With Provo continuing to boom with music, we're seeing many different kinds of musicians and bands come out of the area, with varying levels of resources. Some people can afford to go all-out and put tons of time and effort into their records, while others are working with a shoestring budget, and need to get the most out of their money. One local recording den helping out frugal artists in town is Indie Brain Studio, led by Dry Erase Tracks member Taylor Woodward, to help give those without a ton of time and cash a chance to make a quality-sounding album. Today we chat with Woodward about his music career, starting up the studio and what they have to offer. (All pictures courtesy of Indie Brain Studio.
Gavin: Hey Taylor, first thing, tell us a little bit about yourself.
Originally from Colorado, I've lived here in Provo five out of the last seven years as I've gone to school. You could say I'm a singer/songwriter, frontman, producer, sound engineer, neuroscientist, Dr. Pepper enthusiast, and well-rounded nerd.
Gavin: How did you first take an interest in music, and who were your biggest influences growing up?
I'll be honest, my first musical influence was "Weird Al" Yankovic. I had about ten of his albums and would listen to them nonstop from about ages 10 to 13 because I thought the songs were funny, even though all the '80s and '90s hits they parodied were unfamiliar to me. I listened to a cassette I made in 8th grade, and my voice sounded pretty close to his—imagine a nasally, 13 year old
imitating Weird Al's voice singing Simon and Garfunkel. I've always been a lyric lover. Other big influences have been Simon and Garfunkel, John Coltrane, The Beatles, Michael Jackson, Relient K, John Mayer, and Dave Matthews Band.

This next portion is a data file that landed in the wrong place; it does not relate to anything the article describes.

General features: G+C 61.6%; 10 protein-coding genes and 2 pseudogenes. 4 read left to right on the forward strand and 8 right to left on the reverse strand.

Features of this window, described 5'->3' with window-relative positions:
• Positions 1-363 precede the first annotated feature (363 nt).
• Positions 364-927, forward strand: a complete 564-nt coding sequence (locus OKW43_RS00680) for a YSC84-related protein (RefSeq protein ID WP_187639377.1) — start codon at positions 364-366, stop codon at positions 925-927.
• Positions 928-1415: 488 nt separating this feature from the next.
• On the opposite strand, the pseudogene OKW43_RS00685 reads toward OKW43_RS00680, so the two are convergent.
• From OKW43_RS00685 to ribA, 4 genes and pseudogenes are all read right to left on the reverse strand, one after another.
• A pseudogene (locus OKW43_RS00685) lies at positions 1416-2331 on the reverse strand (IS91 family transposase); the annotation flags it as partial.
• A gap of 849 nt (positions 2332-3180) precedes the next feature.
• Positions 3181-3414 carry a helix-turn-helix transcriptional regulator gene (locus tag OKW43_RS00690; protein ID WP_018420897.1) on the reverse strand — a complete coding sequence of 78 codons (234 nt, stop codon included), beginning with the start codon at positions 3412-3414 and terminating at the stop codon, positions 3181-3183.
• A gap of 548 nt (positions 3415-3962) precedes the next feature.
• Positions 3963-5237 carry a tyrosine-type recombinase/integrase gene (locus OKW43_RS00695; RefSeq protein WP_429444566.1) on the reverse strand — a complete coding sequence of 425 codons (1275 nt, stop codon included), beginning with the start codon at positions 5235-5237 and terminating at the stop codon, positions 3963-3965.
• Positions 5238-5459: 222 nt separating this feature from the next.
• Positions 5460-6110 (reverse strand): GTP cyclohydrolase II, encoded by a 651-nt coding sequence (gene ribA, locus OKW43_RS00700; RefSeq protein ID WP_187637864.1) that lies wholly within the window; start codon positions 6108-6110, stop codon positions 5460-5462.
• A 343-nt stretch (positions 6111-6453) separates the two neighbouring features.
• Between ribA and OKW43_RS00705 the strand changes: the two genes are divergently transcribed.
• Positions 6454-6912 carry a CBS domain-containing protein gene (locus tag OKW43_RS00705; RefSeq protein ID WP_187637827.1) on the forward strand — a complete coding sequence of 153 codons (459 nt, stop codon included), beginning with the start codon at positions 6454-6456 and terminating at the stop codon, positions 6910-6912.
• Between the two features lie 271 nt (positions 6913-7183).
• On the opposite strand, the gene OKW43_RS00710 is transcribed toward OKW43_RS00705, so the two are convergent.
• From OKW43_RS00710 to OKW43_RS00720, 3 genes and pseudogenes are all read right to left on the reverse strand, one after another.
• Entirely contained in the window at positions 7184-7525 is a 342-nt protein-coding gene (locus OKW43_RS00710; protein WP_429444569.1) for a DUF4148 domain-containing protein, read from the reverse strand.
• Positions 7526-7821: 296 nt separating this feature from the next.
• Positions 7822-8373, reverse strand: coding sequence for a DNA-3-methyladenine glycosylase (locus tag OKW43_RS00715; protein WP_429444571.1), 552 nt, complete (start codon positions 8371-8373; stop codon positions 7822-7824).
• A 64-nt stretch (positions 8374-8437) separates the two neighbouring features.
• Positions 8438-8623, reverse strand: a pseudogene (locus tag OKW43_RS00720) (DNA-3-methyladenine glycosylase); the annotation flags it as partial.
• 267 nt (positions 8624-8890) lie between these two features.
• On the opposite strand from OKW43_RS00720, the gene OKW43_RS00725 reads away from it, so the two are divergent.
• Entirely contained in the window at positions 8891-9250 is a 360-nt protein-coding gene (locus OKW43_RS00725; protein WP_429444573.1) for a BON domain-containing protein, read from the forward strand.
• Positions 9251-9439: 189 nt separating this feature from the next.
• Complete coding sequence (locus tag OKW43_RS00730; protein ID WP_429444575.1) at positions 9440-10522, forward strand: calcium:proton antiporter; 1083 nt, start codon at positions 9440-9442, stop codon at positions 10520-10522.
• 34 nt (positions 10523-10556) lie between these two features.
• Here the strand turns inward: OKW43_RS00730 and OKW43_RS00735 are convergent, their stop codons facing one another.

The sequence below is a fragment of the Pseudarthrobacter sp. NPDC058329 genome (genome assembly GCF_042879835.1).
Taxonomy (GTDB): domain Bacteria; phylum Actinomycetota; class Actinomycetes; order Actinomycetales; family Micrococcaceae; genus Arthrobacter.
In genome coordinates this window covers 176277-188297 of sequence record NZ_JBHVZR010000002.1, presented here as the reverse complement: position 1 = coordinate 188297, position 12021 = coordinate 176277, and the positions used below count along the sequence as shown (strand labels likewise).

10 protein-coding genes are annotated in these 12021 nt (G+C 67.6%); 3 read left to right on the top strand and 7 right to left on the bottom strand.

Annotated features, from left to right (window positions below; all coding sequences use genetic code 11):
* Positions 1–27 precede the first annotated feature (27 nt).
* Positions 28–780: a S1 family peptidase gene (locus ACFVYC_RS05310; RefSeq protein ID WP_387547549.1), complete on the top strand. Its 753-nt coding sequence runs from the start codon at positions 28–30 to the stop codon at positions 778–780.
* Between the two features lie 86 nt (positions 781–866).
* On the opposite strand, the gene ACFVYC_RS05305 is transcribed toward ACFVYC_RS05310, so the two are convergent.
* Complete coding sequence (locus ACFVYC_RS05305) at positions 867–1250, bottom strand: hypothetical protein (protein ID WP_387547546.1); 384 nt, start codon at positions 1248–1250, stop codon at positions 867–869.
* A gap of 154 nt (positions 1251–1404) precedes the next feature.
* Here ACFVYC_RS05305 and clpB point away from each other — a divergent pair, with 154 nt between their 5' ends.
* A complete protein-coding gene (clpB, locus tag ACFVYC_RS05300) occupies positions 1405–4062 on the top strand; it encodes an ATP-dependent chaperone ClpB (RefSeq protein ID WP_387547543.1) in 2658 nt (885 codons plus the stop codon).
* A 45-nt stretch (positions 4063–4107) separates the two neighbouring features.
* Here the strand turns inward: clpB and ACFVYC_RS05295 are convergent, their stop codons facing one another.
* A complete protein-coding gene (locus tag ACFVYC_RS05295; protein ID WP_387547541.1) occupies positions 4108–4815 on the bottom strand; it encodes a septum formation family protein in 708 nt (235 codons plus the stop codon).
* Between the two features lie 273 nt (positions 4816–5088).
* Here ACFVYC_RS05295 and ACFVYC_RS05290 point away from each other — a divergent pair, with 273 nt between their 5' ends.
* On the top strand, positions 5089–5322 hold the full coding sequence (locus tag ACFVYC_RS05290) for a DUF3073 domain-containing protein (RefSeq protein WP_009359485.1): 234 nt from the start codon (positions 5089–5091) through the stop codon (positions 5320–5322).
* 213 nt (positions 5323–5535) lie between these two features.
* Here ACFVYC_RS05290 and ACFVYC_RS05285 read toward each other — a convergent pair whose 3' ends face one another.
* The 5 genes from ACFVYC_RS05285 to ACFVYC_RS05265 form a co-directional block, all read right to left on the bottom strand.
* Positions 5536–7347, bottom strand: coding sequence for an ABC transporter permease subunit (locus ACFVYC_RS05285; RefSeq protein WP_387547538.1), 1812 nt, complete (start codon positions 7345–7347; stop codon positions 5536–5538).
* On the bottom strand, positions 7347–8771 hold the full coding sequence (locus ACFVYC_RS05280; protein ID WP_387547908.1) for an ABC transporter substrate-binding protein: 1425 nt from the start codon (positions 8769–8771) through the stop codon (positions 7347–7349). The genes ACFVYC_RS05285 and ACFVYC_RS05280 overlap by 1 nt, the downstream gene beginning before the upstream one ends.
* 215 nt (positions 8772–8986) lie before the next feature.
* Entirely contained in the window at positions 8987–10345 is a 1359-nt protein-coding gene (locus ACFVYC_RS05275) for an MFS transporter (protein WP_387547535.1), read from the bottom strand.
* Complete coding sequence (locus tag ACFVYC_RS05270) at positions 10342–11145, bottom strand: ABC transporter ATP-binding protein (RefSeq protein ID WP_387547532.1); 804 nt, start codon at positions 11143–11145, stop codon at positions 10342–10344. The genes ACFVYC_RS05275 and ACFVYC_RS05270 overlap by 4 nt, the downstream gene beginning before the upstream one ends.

Gavin: What was it like for you breaking into the local music scene, and recording stuff on your own and with others?
I first got into the music scene in 2012 by playing songs I had written at open mics around Utah Valley. I wound up meeting a dear friend, Brad Williams, who invited me to join his musical project, Star-Off, and all of a sudden my I changed from a Jack Johnson singer-songwriter to a Weezer-like rock band frontman. I felt more than a little out of my comfort zone but I had a lot of musical experiences that would never have been possible without Brad's know-how. Since then, I've been playing shows in Utah Valley with a couple other bands including an acoustic pop duo called Ginger Colony and my current band called Dry Erase Tracks. We'll be releasing an EP in the next couple of months.
Gavin: Currently you work at BYU. How’s your time there and what do you do for them?
Right now I'm actually working in a neuroscience lab on campus doing research on the neurobiology of addiction/drugs of abuse. In addition to performing and producing, I plan to attend graduate school and do research on the neurophysiology of music in order to somehow use it better to help people with depression, anxiety and/or addiction. Until recently, when I realized I had to be dedicating more time to my studio, I was also in charge of sound at The Wall. It was an enriching experience in the cool little restaurant/music venue where I worked with a ton of bands/performers doing live sound. I loved that job.
Gavin: What led to you learning audio engineering and production skills?
I would say that there were two major factors at play that led to me starting to record myself as a teenager. First, I wanted to share my music with others, and secondly, I was an ignorant cheapskate. When I say that, I mean that I wanted to make music for people but had no money or connections or anyone to show me how to go about it. So, I mostly used audio stuff I found around the house and cheap recording interfaces to make demos for my friends. As time wore on, I began realizing that my songs didn't sound nearly as good as professionally-recorded songs (surprise!). This, in addition to several audio related jobs and courses, motivated me to research, network and practice my way to professional-quality recordings.
Gavin: What made you decide to open up your own studio?